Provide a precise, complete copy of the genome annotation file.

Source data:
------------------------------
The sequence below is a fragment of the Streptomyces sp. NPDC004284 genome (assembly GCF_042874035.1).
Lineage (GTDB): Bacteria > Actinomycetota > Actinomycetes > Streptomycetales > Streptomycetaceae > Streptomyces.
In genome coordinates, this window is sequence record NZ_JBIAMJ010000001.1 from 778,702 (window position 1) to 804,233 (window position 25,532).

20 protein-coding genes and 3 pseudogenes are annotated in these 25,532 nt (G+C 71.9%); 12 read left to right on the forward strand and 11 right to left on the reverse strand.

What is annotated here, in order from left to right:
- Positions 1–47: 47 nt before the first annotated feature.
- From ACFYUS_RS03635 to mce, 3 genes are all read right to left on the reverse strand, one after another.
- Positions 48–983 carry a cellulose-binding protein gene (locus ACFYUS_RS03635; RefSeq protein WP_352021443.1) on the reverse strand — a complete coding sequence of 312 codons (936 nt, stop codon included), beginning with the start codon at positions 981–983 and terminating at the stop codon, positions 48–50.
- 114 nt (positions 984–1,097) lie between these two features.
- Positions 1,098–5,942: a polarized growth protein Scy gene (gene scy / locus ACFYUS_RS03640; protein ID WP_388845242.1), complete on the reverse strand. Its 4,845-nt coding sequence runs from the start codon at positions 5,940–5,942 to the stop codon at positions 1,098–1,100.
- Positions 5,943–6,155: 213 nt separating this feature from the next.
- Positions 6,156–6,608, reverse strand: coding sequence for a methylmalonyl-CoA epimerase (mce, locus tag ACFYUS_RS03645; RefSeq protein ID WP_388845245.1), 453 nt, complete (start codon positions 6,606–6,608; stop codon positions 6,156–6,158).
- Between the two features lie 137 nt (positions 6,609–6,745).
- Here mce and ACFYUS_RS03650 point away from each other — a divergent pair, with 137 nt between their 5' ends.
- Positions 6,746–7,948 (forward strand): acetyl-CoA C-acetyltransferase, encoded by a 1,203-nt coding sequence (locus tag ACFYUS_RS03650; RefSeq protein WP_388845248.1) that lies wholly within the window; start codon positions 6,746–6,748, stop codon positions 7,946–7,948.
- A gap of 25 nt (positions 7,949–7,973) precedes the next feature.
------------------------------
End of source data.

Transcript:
The sequence below is a fragment of the Streptomyces sp. NPDC004284 genome (assembly GCF_042874035.1).
Lineage (GTDB): Bacteria > Actinomycetota > Actinomycetes > Streptomycetales > Streptomycetaceae > Streptomyces.
In genome coordinates, this window is sequence record NZ_JBIAMJ010000001.1 from 778,702 (window position 1) to 804,233 (window position 25,532).

20 protein-coding genes and 3 pseudogenes are annotated in these 25,532 nt (G+C 71.9%); 12 read left to right on the forward strand and 11 right to left on the reverse strand.

What is annotated here, in order from left to right:
- Positions 1–47: 47 nt before the first annotated feature.
- From ACFYUS_RS03635 to mce, 3 genes are all read right to left on the reverse strand, one after another.
- Positions 48–983 carry a cellulose-binding protein gene (locus ACFYUS_RS03635; RefSeq protein WP_352021443.1) on the reverse strand — a complete coding sequence of 312 codons (936 nt, stop codon included), beginning with the start codon at positions 981–983 and terminating at the stop codon, positions 48–50.
- 114 nt (positions 984–1,097) lie between these two features.
- Positions 1,098–5,942: a polarized growth protein Scy gene (gene scy / locus ACFYUS_RS03640; protein ID WP_388845242.1), complete on the reverse strand. Its 4,845-nt coding sequence runs from the start codon at positions 5,940–5,942 to the stop codon at positions 1,098–1,100.
- Positions 5,943–6,155: 213 nt separating this feature from the next.
- Positions 6,156–6,608, reverse strand: coding sequence for a methylmalonyl-CoA epimerase (mce, locus tag ACFYUS_RS03645; RefSeq protein ID WP_388845245.1), 453 nt, complete (start codon positions 6,606–6,608; stop codon positions 6,156–6,158).
- Between the two features lie 137 nt (positions 6,609–6,745).
- Here mce and ACFYUS_RS03650 point away from each other — a divergent pair, with 137 nt between their 5' ends.
- Positions 6,746–7,948 (forward strand): acetyl-CoA C-acetyltransferase, encoded by a 1,203-nt coding sequence (locus tag ACFYUS_RS03650; RefSeq protein WP_388845248.1) that lies wholly within the window; start codon positions 6,746–6,748, stop codon positions 7,946–7,948.
- A gap of 25 nt (positions 7,949–7,973) precedes the next feature.